Get out your big hammer and smack the waldy out of the back of the disc. Once the disk is removed - it might be an idea to clean up the hub where the disc sits. I did this and also applied some copper grease to stop it sticking even worse the next time I do these discs.
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8. Get your new disc and give it a thorough clean with a solvent. Usually Brake cleaner is quite good at this type of thing. Almost like it does exactly what it says on the tin, imagine that!
I also chose to put some copper grease on the inner face that will mate up to the hub.
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9. Fit the new disc to the hub, and fit that pesky T50 bolt from before. Not sure of the torque. Couldn't find it in the workshop manual. AT a rough guess, I'd say no more than 25Nm. I'd also suggest putting a smear of - you guessed it - copper grease on the threads.
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10. Refit the Caliper carrier. Make sure the two 15mm (A/F) bolts still have the washers attached. Torque is 70Nm.
Give the disc another good clean with brake cleaner to make sure there is no grease present at all.

11. Cut the Ty-Wrap holding the Caliper and fit one of the new pads with the tangs, so that the tangs fit in caliper piston.

12. Place the non-tang pad onto the caliper

13. Place the caliper over the disc, ready for the guide bolts.
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Talking of which - no I didn't lub anything. Not the slightest hint of corrosion on the pins or on the caliper holding the rubber sleeve guides. I'll let you know if I get any wobbling through the brake pedal in due time.


You are now at the point when you can follow The How To Guide on fitting the Pads from stage 11.


Hope this helps. Comments welcome.



As an afterthought, instead of using Ty-wraps for hanging the caliper from the upper wishbone, I think next time, I'll use an old wire coat hanger bent into a S Shape.
It'll make things easier rather than trying to do up a ty-wrap with two hands, while holding onto the caliper at the same time.
 
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Discussion Starter #5
So what people's thoughts on this, aside from dangerous?

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The other side was similar. Outer face was fine.

The car had only just reached 13 000 miles.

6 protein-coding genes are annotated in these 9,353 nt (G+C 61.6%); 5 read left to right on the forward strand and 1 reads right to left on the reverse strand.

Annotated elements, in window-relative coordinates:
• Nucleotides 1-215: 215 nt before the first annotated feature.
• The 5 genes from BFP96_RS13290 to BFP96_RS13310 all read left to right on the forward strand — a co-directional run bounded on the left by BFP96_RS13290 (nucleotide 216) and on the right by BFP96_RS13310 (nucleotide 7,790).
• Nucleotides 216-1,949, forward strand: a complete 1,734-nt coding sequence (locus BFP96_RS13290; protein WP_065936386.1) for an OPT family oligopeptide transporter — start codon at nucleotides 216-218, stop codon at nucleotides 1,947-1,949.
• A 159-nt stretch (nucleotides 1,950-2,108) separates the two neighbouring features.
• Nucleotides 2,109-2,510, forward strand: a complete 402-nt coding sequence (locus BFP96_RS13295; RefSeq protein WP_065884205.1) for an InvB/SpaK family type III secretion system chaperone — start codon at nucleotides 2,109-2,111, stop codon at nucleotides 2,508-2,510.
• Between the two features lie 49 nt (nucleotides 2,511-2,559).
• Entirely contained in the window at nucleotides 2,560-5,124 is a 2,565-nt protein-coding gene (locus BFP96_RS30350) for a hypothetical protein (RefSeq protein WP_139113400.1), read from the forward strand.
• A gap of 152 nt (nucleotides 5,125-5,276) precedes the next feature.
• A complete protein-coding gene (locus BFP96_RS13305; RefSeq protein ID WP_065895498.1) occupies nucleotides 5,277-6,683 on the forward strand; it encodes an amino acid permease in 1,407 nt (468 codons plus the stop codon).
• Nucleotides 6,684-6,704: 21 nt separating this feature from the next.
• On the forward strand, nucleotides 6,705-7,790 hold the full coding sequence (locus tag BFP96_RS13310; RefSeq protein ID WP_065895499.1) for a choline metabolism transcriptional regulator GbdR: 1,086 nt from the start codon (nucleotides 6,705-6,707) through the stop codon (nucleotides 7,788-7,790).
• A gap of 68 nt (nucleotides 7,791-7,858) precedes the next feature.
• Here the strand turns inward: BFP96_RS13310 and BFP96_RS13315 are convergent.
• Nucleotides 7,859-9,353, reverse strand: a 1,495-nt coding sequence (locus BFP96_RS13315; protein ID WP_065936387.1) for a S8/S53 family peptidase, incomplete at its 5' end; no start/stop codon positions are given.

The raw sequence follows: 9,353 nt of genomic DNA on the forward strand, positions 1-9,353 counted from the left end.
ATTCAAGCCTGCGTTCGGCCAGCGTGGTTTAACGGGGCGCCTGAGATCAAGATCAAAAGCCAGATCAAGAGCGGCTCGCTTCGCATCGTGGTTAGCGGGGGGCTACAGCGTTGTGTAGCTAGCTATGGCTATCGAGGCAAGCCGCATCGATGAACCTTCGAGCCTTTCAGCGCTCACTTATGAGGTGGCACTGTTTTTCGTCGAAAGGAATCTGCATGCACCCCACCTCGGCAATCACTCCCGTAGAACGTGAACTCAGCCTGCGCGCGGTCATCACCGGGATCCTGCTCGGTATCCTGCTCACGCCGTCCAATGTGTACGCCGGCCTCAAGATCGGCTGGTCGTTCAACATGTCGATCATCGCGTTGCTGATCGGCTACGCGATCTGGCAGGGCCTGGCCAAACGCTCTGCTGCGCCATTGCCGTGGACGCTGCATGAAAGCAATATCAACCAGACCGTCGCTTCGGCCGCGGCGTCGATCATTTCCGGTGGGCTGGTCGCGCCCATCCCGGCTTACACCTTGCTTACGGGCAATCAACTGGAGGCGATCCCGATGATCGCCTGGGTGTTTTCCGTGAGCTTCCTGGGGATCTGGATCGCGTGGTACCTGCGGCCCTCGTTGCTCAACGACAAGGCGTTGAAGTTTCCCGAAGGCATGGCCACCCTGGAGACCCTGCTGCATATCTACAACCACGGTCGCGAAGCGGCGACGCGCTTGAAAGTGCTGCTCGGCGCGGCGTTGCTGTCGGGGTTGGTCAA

Plenty of wear on both the pads and the discs left - but I was horrified when I seen this.
The brakes felt fine - but they didn't have the same stopping as the first and second Jags I had.

Given uncertanties with my job and all - now was when I was able to change these out.

Would Jaguar have replaced these under warranty - I very much doubt it, given that these are wear and tear items - but this is horrendous.


I'd seriously advise others to check there discs for corrosion on the inner faces.
 

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It appears to be common on the X260 doesn't it? Possibly the XE too?..
 
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Spot on Pete, that's why I've replaced my rears and fronts getting done this weekend, pending a erm t50 torx turning up and weather.
Cheap shite iron Allan, but as you've said Jag don't want to know, strangely they do still work ok, but I can hear the grinding, so they need to go.
 
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That suggests to me that the inner pad hasn't been pressing hard enough. A sticky calliper.
 

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Discussion Starter #9
That suggests to me that the inner pad hasn't been pressing hard enough. A sticky calliper.
Calipers looked and felt fine when I was pressing them back in John.

Also I've tried braking hard, to the point of activating the ABS, trying to scrub the discs, but I fear all I was doing was scrubbing the pads more.

Given that the outer face is polished as a whole, I'm not sure how you can say the Inner pad has been pressing enough.
If it was dual pistons on either side of the disc, fair enough - but not when the piston is on the inner face.
 

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Discussion Starter #10
Spot on Pete, that's why I've replaced my rears and fronts getting done this weekend, pending a erm t50 torx turning up and weather.
Cheap shite iron Allan, but as you've said Jag don't want to know, strangely they do still work ok, but I can hear the grinding, so they need to go.
No - Jag don't want to know - and this is what is driving customers away in droves.

The new discs and pads are biting well now, smoothly and progressively. The difference is night and day.
 
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Calipers looked and felt fine when I was pressing them back in John.

Also I've tried braking hard, to the point of activating the ABS, trying to scrub the discs, but I fear all I was doing was scrubbing the pads more.

Given that the outer face is polished as a whole, I'm not sure how you can say the Inner pad has been pressing enough.
If it was dual pistons on either side of the disc, fair enough - but not when the piston is on the inner face.
Good point, well made!
But clearly something is preventing that inner face from making full-on contact with the inner pad and I just can't think what else it could be.